6 or less, you operate as one team- you can't really fire and maneuver with this structure. Outside of some relatively rare family situations, most in the US will start like this, until they link up with someone else. Inside of the six, you buddy up, and you have up to three "leaders"- the overall command of the element, and two buddy-pair leaders.

                    At 7 or above, you can go to a squad of two fire teams. At 7, this is two teams of three, with a squad leader, although a squad of 7 is brittle. Most robus, although complicated, would be a squad of 19, or three teams of 6, plus a squad leader. Above 20 (maybe 21, if you have an assistant to the squad leader of some sort who isn't in a team), you're better off to go to three echelons (essentially, adding a "platoon").

                    Regardless of how many you have, from a buddy pair of two, the command structure needs to be clear. 2-3 requires one leader, and operates as a single buddy pair- one leader and the other 1-2 follow him. At 4, you need a second leader- the team leader, and a second buddy-pair leader. This scales, and everyone is part of either a 2 or 3 person buddy pair (yeah, I realize pair is a bit of a misnomer), with those buddy pairs combined as you get larger.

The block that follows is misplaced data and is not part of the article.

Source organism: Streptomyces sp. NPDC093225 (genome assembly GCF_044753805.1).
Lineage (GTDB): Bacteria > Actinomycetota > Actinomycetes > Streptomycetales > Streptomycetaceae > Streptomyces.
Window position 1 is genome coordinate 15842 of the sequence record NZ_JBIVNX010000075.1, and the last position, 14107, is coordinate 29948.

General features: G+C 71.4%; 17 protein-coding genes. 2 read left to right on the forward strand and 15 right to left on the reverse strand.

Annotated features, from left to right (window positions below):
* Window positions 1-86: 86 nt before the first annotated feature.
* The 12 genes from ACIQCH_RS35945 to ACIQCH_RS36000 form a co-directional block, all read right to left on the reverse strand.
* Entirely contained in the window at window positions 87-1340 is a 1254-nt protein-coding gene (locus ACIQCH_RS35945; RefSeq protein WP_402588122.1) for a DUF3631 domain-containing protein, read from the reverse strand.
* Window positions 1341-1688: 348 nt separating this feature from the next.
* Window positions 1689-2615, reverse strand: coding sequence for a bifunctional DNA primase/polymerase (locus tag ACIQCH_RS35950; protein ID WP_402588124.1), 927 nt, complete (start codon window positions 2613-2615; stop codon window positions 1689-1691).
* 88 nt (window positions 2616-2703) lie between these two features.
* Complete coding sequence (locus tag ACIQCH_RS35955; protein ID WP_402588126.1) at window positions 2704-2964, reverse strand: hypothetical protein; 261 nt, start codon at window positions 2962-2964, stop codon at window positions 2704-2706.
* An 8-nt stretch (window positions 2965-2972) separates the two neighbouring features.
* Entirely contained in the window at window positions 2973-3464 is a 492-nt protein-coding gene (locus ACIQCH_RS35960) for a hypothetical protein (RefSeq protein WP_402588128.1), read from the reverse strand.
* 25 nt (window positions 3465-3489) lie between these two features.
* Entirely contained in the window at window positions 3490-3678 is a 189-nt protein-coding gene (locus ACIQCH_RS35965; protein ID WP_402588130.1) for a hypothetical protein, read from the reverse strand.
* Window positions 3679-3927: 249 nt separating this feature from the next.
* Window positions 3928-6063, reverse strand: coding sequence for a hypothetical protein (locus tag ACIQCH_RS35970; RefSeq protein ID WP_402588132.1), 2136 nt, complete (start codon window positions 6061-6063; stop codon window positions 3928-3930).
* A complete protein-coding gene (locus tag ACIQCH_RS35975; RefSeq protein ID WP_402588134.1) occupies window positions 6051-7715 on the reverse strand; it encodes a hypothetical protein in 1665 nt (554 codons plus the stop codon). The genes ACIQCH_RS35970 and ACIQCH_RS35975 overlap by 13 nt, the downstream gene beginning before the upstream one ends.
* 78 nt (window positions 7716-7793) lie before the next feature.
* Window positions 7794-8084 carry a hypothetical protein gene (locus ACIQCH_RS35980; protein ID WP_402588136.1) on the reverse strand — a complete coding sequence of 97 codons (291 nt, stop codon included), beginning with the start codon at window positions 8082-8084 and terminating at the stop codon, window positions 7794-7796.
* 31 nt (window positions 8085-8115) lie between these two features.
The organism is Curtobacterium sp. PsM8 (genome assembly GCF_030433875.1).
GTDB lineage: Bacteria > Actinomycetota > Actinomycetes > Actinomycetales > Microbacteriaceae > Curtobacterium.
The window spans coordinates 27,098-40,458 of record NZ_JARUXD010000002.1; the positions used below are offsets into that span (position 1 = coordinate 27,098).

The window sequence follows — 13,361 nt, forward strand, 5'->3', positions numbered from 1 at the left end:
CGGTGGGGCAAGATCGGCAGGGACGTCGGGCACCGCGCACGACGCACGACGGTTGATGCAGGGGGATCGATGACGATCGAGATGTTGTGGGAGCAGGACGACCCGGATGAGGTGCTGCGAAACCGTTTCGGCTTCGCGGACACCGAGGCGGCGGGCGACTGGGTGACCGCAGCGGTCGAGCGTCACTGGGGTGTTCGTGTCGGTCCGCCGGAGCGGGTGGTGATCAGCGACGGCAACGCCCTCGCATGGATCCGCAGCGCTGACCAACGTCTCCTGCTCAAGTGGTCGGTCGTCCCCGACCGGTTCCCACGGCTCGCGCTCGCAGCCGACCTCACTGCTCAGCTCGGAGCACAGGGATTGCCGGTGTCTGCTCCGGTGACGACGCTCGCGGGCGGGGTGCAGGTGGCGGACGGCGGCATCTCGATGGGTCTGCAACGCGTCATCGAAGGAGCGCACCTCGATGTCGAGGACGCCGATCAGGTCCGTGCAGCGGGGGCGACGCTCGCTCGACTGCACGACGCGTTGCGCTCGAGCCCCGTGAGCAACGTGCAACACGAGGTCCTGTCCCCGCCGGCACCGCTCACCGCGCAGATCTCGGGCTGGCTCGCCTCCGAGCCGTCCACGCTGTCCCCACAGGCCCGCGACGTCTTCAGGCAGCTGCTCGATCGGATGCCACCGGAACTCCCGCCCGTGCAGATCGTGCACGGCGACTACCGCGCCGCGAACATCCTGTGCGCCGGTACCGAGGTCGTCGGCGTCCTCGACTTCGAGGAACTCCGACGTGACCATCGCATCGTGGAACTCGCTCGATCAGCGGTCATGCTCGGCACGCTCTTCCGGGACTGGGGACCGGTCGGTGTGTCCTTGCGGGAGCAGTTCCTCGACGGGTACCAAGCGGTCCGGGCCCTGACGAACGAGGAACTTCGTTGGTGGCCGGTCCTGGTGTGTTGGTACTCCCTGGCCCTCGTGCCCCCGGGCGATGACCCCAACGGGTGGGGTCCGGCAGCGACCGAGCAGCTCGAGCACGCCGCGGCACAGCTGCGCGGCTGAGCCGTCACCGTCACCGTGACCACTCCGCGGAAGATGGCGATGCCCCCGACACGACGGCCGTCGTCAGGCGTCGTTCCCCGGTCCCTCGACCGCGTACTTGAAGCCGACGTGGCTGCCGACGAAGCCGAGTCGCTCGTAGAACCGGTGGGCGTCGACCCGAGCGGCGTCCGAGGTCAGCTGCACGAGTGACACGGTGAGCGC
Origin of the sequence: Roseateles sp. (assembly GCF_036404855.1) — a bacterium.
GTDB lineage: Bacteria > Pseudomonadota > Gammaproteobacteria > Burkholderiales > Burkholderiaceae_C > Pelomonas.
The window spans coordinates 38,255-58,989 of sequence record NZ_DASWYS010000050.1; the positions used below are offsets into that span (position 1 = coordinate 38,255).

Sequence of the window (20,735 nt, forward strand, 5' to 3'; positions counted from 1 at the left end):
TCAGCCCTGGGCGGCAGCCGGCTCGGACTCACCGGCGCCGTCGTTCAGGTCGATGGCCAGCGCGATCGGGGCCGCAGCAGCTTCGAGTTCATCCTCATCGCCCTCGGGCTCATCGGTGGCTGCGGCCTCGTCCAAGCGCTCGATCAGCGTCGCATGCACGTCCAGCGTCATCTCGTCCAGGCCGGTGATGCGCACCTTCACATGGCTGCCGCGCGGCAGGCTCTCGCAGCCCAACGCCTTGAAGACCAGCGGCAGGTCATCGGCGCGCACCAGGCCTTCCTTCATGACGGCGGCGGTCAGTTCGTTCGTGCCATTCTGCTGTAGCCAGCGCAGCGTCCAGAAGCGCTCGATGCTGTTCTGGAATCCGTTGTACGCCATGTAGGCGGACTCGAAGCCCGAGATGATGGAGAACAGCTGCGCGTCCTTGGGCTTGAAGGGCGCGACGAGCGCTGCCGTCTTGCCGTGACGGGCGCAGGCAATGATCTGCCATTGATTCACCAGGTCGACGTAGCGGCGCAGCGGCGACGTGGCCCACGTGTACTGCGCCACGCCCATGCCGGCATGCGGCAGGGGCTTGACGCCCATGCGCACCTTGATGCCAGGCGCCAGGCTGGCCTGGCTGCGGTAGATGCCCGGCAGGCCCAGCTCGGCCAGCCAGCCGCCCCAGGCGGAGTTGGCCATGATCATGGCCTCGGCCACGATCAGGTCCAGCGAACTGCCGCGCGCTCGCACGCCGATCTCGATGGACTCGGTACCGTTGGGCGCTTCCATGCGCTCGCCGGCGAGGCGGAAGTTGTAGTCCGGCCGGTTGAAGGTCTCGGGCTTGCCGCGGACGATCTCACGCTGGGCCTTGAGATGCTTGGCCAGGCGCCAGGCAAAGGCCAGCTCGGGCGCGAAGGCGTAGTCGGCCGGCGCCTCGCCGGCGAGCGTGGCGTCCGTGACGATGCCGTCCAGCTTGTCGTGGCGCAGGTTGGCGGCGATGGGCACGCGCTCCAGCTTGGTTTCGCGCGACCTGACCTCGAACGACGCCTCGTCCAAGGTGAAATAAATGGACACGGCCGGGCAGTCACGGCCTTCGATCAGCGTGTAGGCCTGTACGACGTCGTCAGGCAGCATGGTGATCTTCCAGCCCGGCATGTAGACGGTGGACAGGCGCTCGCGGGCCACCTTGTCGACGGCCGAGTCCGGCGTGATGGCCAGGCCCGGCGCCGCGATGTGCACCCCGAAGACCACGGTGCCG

That's why content of post #19 comes into play. Context of situation along with timeline to "get it together" has a bearing.

                    Is this a "pick-up game" situation where you and squad come together on short notice, 'stuff having hit the fan', now comes scramble time ... ???

                    Or has there been time to get stuff together and organize, days~weeks~months in advance???

                    Given initial premise here from OP is selecting ideal/optimal weapons, I'd assume there also is a bit of advance planning and/or training as well. So there might be opportunity to organize and train in advance of "crisis" happening.

                    One way this might be done if there is a lot of lead time would be to get some paintball gear and have your squad train against someone else's squad.